Interesting article appearing in NYTs today reporting an attempt by Mayor Bloomberg to promote "greener" taxi fleets.

Posted by: truthhurts | November 15, 2008 3:36 PM | Report abuse

I'd guess that the $75/hr number, if indeed it is accurate, includes wages, the employer's share of social security taxes, and the cost of all benefits per employee per hour.

Posted by: officermancuso | November 15, 2008 3:41 PM | Report abuse

We must not as a nation forget the role the high cost of our dependence on foreign fuel played in the demise of our automakers. The exorbitant cost of gas the past year has done serious damage to our economy and society. We need to take lessons from our mistakes.WE also need to get out from under the grip our dependence on fore gin oil has on us. Why not take some of these billions and invest in America becoming energy independent. Driving an electric car would cost the equivalent of 60 cents a gallon. The electricity could be generated by solar or wind power. Green technology would create millions of badly needed new jobs. What America needs is a green revolution. It is time for us to move forward with alternative energy. I just read Jeff Wilson's new book The Manhattan Project of 2009. I highly recommend this book to anyone who is concerned about the downward spiral of our economy and it's effect on our society and would like to see our country become energy independent!


Posted by: BeyondGreen | November 15, 2008 4:27 PM | Report abuse

I have been driving domestic cars all my life. My next car will be a fuel cell car. If US car makers make it available in late 2009, then I will continue to buy domestic cars. If not, I am switching to Japanese cars. Forever.

Posted by: Dave27 | November 15, 2008 5:54 PM | Report abuse

The auto makers didn't have the foresight to set aside short term larger profits from huge SUV's and trucks they hyped in their ads when they should have been selling and developing fuel efficient hybrids and electric cars. We all saw this coming in the Carter administration. A huge part of our reliance on foreign oil has been because we burned it in millions of these unnecessary gas guzzlers. government shares the blame for not forcing higher fuel mileage standards starting a couple of decades ago as well. I'll drive my fuel efficient foreign car and shake my head. No bucks from the government until they change the paradigm for how they do business.

Posted by: lawdawgs1 | November 15, 2008 7:23 PM | Report abuse

The economy? Hilarious! The US auto companies have been on the downhill run for years. They have had at least 30 years to read the handwriting on the wall. They continued to make gas guzzling cars that cost as much as a house while Japan and other foreign countries gained ground with cars that people wanted.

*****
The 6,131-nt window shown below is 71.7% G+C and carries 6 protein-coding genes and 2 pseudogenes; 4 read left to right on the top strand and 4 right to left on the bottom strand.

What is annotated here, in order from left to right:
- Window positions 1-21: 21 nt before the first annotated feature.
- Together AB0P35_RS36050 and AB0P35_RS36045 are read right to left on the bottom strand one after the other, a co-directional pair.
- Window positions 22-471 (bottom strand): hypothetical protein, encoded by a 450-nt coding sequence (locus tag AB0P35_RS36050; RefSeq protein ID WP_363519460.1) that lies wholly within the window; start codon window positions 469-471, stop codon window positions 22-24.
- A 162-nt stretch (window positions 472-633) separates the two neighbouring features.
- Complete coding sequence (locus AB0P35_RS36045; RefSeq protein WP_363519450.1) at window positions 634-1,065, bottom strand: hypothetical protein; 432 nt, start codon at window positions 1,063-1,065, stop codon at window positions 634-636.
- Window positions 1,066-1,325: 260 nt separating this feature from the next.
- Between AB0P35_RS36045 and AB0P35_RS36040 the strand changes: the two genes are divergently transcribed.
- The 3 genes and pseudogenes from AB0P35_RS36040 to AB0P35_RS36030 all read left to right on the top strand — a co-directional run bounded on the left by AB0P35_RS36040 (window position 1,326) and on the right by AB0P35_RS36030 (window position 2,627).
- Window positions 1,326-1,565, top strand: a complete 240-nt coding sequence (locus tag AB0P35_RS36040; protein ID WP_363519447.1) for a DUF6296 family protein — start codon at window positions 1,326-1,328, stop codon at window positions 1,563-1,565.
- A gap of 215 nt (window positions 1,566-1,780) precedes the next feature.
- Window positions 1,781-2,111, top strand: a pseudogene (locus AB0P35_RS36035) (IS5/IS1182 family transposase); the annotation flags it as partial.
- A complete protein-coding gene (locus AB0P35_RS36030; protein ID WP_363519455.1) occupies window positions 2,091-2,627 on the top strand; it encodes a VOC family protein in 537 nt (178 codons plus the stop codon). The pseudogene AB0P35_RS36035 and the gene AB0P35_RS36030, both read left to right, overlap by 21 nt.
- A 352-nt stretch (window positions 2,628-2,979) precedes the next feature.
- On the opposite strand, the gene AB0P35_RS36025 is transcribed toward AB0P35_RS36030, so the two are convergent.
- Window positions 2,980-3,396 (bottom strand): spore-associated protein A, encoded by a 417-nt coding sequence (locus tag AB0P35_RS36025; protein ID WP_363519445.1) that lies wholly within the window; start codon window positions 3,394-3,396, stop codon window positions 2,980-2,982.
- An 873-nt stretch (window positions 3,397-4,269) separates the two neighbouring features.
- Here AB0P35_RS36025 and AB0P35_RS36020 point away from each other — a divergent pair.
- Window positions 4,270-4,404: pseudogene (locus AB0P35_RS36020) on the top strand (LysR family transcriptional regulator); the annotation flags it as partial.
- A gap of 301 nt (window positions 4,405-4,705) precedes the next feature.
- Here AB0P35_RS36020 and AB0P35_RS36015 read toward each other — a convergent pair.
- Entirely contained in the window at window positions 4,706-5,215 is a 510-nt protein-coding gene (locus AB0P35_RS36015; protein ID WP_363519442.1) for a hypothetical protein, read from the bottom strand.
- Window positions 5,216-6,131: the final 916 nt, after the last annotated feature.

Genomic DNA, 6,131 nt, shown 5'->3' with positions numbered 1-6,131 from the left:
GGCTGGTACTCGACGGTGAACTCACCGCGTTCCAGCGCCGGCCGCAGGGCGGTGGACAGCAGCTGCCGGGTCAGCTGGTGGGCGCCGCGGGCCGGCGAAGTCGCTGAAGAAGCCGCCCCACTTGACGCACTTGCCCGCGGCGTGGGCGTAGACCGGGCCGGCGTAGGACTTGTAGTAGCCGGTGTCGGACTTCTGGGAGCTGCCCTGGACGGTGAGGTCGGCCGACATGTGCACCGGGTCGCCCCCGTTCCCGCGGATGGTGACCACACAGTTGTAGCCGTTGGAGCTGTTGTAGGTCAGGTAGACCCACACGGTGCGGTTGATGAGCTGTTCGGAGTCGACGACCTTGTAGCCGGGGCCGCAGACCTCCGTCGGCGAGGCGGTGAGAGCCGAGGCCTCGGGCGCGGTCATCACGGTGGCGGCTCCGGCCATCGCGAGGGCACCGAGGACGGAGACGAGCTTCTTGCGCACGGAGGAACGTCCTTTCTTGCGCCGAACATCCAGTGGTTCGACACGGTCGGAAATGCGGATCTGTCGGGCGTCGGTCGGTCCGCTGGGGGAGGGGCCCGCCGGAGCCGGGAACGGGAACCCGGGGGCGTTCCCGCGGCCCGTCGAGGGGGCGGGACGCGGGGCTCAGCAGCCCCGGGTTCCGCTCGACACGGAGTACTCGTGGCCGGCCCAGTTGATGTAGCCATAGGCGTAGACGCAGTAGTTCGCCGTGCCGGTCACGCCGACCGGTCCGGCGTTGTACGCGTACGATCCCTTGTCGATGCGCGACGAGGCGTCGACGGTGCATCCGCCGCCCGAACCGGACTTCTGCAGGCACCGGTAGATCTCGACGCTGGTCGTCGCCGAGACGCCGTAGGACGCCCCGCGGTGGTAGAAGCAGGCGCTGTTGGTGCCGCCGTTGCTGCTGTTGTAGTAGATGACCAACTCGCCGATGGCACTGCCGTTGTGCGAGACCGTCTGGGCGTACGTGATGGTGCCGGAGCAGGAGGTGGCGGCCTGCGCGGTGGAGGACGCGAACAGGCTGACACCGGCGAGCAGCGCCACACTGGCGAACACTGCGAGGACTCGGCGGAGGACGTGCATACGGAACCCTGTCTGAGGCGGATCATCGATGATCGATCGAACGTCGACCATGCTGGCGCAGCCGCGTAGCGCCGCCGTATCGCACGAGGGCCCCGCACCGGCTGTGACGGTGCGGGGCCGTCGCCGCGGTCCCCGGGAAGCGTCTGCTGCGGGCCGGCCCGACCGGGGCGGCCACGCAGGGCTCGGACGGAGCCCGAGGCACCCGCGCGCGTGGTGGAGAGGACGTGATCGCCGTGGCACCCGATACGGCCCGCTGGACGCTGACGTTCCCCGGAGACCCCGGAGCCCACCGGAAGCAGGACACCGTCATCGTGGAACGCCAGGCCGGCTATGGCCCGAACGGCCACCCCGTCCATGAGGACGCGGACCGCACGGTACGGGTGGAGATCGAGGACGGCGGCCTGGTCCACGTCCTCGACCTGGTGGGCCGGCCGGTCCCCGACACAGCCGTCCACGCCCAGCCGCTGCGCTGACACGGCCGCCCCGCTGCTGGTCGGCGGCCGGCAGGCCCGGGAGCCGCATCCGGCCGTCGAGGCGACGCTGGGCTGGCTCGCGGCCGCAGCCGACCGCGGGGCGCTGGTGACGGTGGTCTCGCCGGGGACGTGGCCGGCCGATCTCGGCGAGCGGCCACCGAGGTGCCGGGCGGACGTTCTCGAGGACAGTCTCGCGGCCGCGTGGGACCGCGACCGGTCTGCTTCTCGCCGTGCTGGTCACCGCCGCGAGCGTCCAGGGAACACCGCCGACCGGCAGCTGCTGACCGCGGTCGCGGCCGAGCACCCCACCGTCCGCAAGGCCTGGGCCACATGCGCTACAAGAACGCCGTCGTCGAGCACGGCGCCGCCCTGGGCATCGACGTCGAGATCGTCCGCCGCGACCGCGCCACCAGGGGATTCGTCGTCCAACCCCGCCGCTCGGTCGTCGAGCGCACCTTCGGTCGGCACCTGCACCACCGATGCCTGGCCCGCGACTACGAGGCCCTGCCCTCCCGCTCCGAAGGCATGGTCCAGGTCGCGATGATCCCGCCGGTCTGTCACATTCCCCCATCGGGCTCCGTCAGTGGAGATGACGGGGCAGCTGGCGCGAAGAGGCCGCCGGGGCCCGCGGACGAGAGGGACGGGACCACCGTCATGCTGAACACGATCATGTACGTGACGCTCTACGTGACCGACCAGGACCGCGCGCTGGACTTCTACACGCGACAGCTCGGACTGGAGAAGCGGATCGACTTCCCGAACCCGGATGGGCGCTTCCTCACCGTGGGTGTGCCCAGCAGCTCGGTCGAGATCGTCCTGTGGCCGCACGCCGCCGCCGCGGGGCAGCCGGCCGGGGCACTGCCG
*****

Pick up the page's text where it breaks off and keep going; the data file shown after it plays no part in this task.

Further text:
Excuse me, while I look out the window at my car that gets 32 MPG on the highway and cost under $20,000.
Made in Japan, of course.

Posted by: wly34 | November 15, 2008 9:39 PM | Report abuse

Yeah... auto workers make WAY too much money. If they, and every other working person in America would just "suck it up" and accept Mexican level wages, all of our problems would just go away. You see, that's the problem; everybody in America gets paid far too much (except for our corporate executives... they do such a wonderful job of managing American businesses that they deserve huge salary increases).

Yep, regular Americans are WAY over paid. We all need to give some of our paychecks back to the CEOs and big stockholders who have been doing such a flat-out fabulous job of growing our economy. Tell you what, though... I am a little weak in the "self-sacrifice for the poor rich man" department... why don't we start with YOU sending some of your paychecks to General Motors corporate headquarters?

Posted by: Geezle | November 15, 2008 9:49 PM | Report abuse

Now that the corporate hog trough has run dry, the union now has to turn to the U.S. taxpayer. Between the rear-view mirror style of management and the UAW incessant greed, the Big 3 have positioned themselves at the precipice. This economic crisis has not caused the Big 3's imminent demise, it has exposed it. It's time to pay the piper.

Posted by: hybridguy | November 15, 2008 10:03 PM | Report abuse

Big 3 have never being flexible to adjust to the economic changes. They are outdated in design, engineering, equipment, quality and business philosophy overall. Poor management desisions pile up to the point of no return.